Internet

Douglas Cohen (South Africa) - Creating Connected Places

South Africa is a country of extreme diversity, contradictions and unfortunately inequality. Besides the obvious inequality of income and wealth, it is rather the inequality of opportunity that is one the most debilitating forms of discrimination between the haves and the have-nots. The disparities between urban and rural economies are very visible in the current telecommunication footprint.  It is common knowledge that the broadband penetration rate in South Africa is nothing short of dismal. Less than 10% of the country’s people have access to a fast, always-on Internet connection, a fact that inhibits our country’s social development and economic growth.

Few would argue that broadband helps spur GDP growth by improving transparency and the speed of markets, reducing transaction costs for businesses and consumers alike, as well as increasing productivity. In short - broadband creates opportunities. Failed policies, a lack of incentives or ineffective markets means that broadband carriers do not invest in many of the rural and remote regions of the country. The result is a strong spatial division, more connected urban places and disconnected rural spaces.

The rush into the cities, mass urbanization, caused in part by the attraction of opportunities for wealth generation and economic development has made very tangible impact. Don’t believe me? I challenge anyone to successfully try get in and out of any Joburg shopping mall on a payday weekend under 3 hours. Seriously, the numbers are scary - according to estimates, an additional 500 million people will be urbanized in the next five years and projections indicate that 60% of the world’s population will be urbanized by 2030. The sheer size and scale of these urban areas demand ongoing major infrastructure projects that mesh together transport, energy, water and telecommunications networks. However, while cities are getting larger does that really make them better?

This incredibly rapid growth also brings with severe ecological, economic and social problems. For the administration of such cities, it is increasingly difficult to manage this growth in a sustainable way. The reality is that that over 70% of the growth currently takes place outside the formal municipal planning process and that in sub-Saharan Africa, 90% of new urban settlements are taking the form of slums. So as residents, or visitors, in cities like Joburg, Cape Town and Durban we look on helplessly as the daily number of new shacks increases, sprawled on almost any and every available public or private space.  Informal settlements are only one part of long list of problems for administrations in large cities, other challenges include managing traffic congestion, energy inadequacy, lack of basic services, illegal construction,  crime, water, soil and air pollution etc.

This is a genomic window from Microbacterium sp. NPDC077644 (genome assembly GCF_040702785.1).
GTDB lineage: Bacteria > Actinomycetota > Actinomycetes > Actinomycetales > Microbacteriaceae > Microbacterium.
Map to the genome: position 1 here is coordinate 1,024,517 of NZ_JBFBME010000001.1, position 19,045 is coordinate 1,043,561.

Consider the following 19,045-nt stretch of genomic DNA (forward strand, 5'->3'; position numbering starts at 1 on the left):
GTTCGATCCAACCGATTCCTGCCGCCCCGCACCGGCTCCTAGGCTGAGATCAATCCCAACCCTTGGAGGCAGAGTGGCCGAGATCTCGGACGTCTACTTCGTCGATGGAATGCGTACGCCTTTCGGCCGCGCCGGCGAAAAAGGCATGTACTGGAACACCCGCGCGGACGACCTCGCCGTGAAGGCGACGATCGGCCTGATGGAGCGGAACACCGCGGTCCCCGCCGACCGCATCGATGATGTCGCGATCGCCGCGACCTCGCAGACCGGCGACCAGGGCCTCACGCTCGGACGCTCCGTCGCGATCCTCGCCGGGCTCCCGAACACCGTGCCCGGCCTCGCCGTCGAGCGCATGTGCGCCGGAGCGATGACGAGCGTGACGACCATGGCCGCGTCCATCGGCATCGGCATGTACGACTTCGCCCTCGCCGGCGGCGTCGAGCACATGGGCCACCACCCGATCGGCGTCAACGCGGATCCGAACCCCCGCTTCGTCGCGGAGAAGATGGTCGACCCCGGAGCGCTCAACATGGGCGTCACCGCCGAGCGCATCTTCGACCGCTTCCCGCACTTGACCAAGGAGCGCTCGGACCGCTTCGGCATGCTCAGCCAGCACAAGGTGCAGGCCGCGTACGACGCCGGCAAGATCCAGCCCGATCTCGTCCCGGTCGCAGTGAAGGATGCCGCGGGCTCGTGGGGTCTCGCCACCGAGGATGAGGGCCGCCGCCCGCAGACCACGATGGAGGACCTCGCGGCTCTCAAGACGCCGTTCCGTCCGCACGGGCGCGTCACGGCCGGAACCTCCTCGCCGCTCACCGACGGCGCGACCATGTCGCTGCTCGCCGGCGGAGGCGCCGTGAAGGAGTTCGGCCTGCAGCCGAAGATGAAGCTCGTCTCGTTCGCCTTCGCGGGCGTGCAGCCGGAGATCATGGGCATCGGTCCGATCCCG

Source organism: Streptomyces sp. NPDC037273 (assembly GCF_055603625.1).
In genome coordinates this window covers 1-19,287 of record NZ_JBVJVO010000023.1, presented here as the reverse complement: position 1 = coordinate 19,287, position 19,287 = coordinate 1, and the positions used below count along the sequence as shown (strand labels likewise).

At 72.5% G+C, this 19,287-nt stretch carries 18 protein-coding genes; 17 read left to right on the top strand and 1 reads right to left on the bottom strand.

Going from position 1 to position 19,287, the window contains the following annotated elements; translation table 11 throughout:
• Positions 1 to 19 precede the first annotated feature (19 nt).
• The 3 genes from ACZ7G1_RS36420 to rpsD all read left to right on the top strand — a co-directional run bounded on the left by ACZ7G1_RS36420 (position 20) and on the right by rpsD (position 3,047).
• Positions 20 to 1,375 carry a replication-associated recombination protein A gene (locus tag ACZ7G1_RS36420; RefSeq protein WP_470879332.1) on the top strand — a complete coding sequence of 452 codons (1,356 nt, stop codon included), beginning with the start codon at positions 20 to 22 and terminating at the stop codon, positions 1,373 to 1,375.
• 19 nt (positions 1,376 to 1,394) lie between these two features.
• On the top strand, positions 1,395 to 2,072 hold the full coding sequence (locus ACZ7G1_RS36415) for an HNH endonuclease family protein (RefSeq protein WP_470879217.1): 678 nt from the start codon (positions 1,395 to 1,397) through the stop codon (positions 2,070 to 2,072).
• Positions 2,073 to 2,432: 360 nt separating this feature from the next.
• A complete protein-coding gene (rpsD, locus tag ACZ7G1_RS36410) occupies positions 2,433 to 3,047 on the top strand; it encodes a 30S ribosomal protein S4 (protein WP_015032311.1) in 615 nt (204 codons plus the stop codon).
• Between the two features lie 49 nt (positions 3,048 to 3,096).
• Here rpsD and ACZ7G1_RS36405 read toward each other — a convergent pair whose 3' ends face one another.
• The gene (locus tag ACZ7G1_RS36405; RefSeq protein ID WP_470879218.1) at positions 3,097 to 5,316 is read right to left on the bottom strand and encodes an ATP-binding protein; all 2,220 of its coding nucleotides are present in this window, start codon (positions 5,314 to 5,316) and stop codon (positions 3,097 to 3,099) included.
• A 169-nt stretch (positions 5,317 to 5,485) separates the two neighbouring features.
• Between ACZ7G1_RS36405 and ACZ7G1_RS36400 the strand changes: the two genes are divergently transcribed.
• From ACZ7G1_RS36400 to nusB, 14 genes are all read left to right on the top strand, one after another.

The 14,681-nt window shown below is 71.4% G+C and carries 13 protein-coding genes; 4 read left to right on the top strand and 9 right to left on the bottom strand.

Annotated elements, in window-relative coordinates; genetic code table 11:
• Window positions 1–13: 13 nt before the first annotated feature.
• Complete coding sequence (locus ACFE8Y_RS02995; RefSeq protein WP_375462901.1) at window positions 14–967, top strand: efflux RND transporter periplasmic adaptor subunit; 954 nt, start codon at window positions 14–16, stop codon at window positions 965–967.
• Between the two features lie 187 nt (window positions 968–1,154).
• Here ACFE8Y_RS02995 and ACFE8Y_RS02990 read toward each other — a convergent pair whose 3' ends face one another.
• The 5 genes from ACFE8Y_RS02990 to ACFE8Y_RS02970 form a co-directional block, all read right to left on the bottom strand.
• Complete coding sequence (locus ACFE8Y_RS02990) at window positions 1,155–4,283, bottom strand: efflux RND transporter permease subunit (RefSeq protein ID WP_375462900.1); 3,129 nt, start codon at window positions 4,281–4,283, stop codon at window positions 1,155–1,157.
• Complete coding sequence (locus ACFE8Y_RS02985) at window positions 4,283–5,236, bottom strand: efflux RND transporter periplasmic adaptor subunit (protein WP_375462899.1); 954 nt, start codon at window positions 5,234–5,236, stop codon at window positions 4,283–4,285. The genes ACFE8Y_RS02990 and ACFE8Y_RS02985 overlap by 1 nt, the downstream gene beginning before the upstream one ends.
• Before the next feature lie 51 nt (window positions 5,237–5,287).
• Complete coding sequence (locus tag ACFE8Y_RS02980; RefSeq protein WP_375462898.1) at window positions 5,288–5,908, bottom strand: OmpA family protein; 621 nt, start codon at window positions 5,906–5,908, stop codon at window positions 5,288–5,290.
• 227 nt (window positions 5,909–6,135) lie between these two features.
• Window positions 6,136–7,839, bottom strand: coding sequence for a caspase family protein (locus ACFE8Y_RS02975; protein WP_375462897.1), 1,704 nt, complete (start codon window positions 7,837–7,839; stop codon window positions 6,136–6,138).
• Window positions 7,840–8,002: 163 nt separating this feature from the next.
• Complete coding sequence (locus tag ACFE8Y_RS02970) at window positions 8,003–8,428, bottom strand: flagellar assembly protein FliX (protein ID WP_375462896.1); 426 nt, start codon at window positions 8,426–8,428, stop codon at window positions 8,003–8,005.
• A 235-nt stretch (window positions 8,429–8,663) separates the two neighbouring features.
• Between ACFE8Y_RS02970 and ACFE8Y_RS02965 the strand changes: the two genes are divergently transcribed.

However before you panic and try to move to some serene country village or wine farm, the scale of the problems and the high density actually creates an ideal market opportunity.  In fact, you should be glad to know that many of the big multi-nationals of the IT industry may have all these challenges covered through their various “Smart City” solutions. These try and apply Information Technologies to planning, designing, building, and operation of cities through “smart innovation, smart processes and smart infrastructure”.  Information technology tools are definitely greatly improving our world and our lives, and will continue to do so. 

Across any large city or a small rural town, having reliable and affordable broadband connectivity provides a ubiquitous platform real-time collaboration and interactivity. Connectivity reinforces our inter-dependency that help us live smarter and make better decisions. This is true for individuals and municipalities. The recent, and many, local community-led protests show that all South African municipalities are constantly being challenged by their residents to improve the accessibility and quality of services.

As the primary public service provider and infrastructure manager to local communities, Local Government is also in a key position to facilitate the growth of broadband. While fiber-to-the-home in South Africa is not yet available but said to “inevitable”, it would only be made available within the dense urban areas. However, all is not lost, and once again smart technologies come to the rescue. I am laying my hopes on long-term evolution (LTE) wireless broadband technology to meet not only the growing bandwidth requirements of both consumers and companies but for also those who are currently disconnected, particularly in our rural areas.  Join me in crossing your fingers that it happens very soon.

Douglas Cohen is a specialist in economic development and ICT’s and works at the South African Local Government Association (SALGA) www.salga.org.za

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